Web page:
2. I guess it's a true saying that Truth is Stranger than Fiction in this case. I feel the same about Sandra Bullock's character as you-- kinda fun and interesting but Oscar? come on!

  3. good points. and altho it is a true story, i've heard the football player (name escapes me) interviewed and he discussed how it's not all exactly accurate, b/c it is a hollywood movie afterall. so if they did veer off the truth a bit, why not go further and make it a bit more interesting w/ conflict-

    i think sandra bullock even thought it was funny that it was oscar nominated-- and then she won! but i love her, so good for her. but i don't think that movie or character will linger in my mind over the years the way oscar performances hopefully and usually do.

  4. I haven't seen the film yet - I must, I must! :) You raised good points here. I don't know what to say, really. When I attended a writing workshop, one of the points was that a story must always have a problem to be solved. I guess in this case, there isn't. To create a beautiful film out of a story without conflict is, should I say, amazing.

  5. Never saw it, but I heard it was good. Hmm..does sound too easy though. I'm sure the real life story wasn't all gummie bears and rainbows, right?

  6. I loved the Blind Side. I worked with a lot of at risk minority kids in my time as a teacher, so I was really touched by the movie. I kind of groaned when my hubby suggested we go to it, but I think I've watched it more times than him. To me it's a story about a child with no hope and no one who believes in him that happens to run into someone who believes in him and grows to love him and helps him become a stronger person until he is successful and knows what direction he wants his life to go. In the last couple months I've connected with a few of my former kiddos that could have gone either way, I'd like to think my love and belief in them helped them make the right choices. They all are talking about going to college!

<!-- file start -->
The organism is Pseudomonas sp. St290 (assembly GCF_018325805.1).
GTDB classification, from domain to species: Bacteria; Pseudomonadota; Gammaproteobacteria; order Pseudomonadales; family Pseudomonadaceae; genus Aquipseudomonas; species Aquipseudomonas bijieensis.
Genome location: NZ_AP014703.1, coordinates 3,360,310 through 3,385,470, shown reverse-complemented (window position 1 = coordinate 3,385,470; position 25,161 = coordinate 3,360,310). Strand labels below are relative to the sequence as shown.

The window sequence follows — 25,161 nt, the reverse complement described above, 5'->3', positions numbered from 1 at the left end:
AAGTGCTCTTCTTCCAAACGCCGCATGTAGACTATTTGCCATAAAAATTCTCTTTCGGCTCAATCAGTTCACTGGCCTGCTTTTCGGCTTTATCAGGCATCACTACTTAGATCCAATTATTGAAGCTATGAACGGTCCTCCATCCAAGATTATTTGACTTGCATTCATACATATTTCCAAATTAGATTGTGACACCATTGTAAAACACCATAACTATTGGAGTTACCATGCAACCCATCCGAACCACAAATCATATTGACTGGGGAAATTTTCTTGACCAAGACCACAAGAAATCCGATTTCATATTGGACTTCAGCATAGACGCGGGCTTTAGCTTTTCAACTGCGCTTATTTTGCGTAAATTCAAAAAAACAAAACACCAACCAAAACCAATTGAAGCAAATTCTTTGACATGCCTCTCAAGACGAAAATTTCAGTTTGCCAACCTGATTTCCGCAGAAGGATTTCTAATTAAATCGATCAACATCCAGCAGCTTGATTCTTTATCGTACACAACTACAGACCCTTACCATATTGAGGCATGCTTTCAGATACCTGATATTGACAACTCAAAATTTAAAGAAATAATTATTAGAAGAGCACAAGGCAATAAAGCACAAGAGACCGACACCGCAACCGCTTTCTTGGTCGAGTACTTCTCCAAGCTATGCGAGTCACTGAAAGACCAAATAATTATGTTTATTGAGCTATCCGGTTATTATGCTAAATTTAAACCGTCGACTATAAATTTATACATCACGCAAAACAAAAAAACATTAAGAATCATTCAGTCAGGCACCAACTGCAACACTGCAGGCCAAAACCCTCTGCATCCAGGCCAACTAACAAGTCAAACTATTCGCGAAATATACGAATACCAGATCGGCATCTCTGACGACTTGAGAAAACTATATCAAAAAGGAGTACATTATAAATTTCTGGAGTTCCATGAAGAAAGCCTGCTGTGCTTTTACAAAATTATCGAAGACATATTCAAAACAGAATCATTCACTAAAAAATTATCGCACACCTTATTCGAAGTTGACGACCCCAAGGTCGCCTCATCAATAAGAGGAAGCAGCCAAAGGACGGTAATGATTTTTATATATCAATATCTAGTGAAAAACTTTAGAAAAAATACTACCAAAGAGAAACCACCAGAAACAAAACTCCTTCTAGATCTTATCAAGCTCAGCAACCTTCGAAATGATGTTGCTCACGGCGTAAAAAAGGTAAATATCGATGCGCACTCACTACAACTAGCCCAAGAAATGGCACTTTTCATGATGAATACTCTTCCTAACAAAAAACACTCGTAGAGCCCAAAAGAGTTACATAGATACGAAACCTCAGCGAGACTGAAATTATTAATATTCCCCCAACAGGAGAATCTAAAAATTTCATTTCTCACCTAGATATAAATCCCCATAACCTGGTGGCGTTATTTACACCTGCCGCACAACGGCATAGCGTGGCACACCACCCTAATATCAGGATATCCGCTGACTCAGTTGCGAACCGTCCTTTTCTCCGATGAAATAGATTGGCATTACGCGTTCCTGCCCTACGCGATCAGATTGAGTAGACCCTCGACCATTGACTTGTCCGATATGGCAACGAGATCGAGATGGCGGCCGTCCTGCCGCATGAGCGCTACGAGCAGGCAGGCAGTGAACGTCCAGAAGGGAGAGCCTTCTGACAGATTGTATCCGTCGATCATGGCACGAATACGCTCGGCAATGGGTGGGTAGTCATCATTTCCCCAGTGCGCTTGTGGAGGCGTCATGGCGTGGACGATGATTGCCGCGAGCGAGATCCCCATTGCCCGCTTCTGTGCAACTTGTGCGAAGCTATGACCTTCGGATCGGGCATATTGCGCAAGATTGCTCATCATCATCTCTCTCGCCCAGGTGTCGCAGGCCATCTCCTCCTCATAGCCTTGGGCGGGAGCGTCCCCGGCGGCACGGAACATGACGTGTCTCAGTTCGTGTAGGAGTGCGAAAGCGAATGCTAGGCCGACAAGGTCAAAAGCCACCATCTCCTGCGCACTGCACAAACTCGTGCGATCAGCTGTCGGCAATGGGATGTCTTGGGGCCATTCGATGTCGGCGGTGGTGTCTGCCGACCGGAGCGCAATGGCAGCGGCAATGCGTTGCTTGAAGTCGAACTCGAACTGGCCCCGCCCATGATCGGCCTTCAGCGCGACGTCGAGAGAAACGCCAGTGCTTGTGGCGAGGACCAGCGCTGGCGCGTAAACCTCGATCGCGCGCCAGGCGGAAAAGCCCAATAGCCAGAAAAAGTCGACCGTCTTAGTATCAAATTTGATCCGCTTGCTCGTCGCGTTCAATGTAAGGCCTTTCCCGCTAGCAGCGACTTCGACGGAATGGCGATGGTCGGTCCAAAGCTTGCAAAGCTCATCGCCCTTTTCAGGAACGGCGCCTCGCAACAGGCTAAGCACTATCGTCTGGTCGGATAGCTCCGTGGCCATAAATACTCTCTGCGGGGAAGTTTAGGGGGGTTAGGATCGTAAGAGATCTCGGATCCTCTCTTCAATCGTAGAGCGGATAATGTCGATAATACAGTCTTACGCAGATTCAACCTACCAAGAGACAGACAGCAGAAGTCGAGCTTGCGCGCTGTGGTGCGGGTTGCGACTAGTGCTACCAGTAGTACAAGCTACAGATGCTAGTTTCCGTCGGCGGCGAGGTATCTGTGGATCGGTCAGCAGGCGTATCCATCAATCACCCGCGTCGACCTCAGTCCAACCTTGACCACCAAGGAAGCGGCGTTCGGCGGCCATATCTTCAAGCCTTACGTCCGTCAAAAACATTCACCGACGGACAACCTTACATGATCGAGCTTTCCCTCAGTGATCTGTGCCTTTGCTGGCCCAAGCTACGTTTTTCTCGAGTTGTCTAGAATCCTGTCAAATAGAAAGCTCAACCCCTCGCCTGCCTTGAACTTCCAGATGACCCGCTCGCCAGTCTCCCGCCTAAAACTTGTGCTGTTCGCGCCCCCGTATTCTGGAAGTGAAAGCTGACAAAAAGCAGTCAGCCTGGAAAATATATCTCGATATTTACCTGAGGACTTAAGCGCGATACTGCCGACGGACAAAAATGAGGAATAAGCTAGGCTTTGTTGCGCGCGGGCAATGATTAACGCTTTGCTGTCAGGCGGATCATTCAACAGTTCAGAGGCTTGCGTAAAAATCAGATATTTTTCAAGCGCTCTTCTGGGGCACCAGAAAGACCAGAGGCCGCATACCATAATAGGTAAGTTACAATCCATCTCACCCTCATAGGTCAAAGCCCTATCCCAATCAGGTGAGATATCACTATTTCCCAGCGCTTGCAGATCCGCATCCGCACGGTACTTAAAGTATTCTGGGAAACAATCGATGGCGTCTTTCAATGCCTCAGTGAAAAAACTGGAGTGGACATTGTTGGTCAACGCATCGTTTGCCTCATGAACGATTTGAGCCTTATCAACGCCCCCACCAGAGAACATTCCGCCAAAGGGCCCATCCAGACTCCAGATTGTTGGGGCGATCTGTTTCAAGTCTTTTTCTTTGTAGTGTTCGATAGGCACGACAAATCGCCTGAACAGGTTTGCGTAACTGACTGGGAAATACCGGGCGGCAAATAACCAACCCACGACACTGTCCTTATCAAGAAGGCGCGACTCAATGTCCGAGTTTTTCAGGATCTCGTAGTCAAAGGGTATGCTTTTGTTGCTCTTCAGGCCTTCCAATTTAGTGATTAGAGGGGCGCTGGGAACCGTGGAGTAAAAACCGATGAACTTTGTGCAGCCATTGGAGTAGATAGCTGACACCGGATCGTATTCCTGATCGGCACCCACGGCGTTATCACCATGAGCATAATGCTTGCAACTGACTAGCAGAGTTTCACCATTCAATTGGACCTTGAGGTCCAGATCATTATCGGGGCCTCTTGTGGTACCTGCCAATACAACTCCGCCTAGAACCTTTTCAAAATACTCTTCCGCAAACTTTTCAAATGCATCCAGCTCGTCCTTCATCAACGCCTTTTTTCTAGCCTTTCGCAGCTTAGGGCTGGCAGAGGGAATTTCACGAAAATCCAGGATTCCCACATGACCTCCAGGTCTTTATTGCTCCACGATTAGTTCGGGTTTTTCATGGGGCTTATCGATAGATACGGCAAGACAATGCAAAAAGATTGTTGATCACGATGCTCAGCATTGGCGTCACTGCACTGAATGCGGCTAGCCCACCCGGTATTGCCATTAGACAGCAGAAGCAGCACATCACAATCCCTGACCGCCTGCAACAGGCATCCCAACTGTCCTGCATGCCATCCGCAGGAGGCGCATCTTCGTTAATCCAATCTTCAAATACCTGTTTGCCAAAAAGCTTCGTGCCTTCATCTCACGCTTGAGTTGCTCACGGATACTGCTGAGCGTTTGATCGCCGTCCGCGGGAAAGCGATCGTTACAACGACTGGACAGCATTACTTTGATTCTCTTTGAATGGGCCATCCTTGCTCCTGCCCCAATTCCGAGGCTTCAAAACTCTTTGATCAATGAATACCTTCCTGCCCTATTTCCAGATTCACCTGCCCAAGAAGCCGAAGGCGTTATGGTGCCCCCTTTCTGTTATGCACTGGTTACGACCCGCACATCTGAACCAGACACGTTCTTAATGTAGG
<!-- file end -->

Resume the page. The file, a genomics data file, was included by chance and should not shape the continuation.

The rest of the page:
7. These are very good observations, but it goes to show you that once in a while a movie can be award winning with out the viewer having to take a Valium after. =)

  8. Conflict is what makes a story rich and what guides characters (protags and antags) to do what they (what their authors and screenwriters) tell them to do. However, and this is just my opinion, confict doesn't always have to be something big. I'm late to the party, too, because I've not yet seen The Blind Side but, perhaps, there are small elemens of conflict or, even, implied conflict because of the race issue and the place in the country where it happened.

    Sometimes, too, it's nice to read or watch something that seems easy and without conflict (I said 'seems' there may be conflict but it's not explicit) because it shows a slice of life. Of what people go through without the need for grand jestures and to see how people change in everyday situatiions. In these cases, it's almost like you're just chilling with the characters, like you would everyday friends, and seeing what they're like and getting to know them.